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Parental responsibility (PR) is where an adult is responsible for the care and well-being of their child and can make important decisions about the following points for example:
A married couple who have children together both automatically have parental responsibility. After a divorce, parental responsibility continues. From a legal standpoint, mothers automatically have parental responsibility. Where the parents are not married, the umarried father has parental responsibility if:
Others, such as grandparents and stepparents, do not have parental responsibilty. They can acquire it by:
If you are living permanently with a child, in a parental role, you may feel that you want the authority, stability and recognition. This is especially so if the other parent has no contact, or is abroad, unknown or dead. Without parental responsibility you cannot make the decisions about a child's life, such as choice of school or religion, surname or guardian on your death. If you are a stepparent, you cannot automatically have the child live with you on the death of a resident parent unless you have parental responsibility and so the other parent (providing that he or she has parental responsibilty) may have a greater claim for the child to live with them.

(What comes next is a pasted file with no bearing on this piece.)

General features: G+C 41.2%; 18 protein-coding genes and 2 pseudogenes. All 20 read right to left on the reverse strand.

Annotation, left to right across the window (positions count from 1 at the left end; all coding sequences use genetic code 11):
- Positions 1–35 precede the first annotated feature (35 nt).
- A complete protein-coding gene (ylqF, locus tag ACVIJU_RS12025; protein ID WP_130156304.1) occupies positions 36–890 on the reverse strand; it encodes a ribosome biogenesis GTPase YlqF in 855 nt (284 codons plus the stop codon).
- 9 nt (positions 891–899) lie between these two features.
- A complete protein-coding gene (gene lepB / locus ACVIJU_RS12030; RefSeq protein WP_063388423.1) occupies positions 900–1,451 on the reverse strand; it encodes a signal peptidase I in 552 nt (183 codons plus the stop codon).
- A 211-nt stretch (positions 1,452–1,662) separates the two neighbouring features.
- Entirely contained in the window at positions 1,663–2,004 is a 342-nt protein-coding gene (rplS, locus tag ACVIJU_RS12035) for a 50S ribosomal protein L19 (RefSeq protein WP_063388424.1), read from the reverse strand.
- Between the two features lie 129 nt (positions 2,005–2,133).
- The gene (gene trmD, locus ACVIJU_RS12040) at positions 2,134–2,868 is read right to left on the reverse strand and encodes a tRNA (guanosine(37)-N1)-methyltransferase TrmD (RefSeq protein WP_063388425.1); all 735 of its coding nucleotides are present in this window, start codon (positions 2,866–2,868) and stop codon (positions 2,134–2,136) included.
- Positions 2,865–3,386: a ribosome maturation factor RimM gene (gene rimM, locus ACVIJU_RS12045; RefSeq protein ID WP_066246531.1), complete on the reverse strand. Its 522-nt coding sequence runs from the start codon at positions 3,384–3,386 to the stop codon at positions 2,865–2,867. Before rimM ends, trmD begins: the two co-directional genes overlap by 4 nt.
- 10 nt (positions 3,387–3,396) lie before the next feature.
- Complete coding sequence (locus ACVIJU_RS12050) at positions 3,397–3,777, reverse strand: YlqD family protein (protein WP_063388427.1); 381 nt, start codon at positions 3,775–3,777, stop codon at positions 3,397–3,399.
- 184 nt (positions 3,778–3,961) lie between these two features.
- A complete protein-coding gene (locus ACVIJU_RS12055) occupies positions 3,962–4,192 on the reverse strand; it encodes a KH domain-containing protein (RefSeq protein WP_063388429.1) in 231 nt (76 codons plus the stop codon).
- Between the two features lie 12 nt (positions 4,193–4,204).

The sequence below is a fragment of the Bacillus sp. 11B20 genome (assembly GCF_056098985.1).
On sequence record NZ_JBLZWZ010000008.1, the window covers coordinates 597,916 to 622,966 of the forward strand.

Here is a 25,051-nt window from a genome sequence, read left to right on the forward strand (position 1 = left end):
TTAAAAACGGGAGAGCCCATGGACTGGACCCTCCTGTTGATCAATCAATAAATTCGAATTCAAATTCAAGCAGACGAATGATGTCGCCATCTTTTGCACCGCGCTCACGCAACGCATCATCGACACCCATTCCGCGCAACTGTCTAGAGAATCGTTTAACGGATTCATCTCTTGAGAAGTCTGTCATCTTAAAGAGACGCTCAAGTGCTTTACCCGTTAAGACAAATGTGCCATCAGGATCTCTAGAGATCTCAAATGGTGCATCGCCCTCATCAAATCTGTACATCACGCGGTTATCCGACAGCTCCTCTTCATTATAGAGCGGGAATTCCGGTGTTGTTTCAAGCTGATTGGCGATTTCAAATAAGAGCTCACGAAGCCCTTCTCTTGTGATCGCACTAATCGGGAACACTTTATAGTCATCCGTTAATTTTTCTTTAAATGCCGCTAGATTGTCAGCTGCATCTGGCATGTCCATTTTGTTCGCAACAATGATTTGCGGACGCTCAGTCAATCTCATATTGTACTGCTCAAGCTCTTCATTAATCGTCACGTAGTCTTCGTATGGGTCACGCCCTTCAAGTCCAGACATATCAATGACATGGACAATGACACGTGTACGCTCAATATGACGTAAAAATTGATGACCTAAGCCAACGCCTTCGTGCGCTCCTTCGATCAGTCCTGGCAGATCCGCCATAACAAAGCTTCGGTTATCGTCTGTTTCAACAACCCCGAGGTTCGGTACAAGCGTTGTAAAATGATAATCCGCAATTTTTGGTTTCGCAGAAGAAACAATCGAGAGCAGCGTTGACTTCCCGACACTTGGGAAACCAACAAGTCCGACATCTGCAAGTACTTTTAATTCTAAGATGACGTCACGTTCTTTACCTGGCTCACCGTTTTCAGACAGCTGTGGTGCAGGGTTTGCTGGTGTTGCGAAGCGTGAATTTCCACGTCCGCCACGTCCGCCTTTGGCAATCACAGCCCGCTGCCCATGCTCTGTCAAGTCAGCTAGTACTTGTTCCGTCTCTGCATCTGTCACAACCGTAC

No. Several people can have parental responsibility at the same time. Adoption and care proceedings are different. Parental responsibility can be lost where:
If you have to go to court there is a duty to deal promptly with all matters concerning children and applications are treated as priority matters. The court fees are straightforward, but if you have to go to court you should obtain legal advice and discuss fees with your solicitor.
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